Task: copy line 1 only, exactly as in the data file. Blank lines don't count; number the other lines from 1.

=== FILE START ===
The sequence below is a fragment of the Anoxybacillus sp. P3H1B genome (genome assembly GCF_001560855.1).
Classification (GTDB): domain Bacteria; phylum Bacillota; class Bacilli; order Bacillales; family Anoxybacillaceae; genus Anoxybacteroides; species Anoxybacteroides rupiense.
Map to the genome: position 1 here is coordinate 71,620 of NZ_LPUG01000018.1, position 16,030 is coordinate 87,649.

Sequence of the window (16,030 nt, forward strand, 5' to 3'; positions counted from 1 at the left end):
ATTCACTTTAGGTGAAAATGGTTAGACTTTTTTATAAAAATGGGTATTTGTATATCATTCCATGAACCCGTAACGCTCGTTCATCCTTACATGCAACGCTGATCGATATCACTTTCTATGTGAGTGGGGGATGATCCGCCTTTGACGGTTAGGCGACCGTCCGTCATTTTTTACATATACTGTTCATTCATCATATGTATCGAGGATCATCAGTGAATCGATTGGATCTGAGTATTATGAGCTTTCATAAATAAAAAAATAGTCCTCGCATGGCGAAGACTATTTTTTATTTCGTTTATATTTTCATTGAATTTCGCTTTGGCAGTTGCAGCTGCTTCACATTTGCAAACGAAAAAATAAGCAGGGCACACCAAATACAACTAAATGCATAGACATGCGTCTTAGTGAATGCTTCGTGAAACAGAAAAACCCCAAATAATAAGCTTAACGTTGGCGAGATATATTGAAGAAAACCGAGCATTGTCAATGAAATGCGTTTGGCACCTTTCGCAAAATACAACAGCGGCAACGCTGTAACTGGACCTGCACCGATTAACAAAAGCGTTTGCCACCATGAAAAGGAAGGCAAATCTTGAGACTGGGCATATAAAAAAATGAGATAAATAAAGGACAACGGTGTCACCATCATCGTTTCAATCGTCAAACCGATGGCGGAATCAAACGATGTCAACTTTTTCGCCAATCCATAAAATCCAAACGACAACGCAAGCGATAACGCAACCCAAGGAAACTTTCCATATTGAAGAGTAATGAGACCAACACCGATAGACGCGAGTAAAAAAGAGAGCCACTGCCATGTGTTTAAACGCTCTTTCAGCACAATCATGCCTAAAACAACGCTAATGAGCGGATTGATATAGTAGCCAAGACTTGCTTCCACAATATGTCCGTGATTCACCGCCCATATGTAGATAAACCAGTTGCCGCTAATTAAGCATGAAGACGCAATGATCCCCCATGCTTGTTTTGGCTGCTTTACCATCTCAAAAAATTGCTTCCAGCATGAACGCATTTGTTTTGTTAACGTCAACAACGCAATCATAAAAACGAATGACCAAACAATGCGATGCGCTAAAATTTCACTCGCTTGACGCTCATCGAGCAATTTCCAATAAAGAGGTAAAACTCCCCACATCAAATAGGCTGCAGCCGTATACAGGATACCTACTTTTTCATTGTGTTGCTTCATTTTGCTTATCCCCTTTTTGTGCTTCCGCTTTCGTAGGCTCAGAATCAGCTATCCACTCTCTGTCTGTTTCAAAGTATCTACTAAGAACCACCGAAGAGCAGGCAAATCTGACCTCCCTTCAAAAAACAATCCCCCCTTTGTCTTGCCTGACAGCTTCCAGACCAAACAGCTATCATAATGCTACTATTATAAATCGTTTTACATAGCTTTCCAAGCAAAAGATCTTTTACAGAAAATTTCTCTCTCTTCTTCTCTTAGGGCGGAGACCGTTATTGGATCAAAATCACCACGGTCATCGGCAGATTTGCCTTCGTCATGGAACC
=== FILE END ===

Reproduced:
The sequence below is a fragment of the Anoxybacillus sp. P3H1B genome (genome assembly GCF_001560855.1).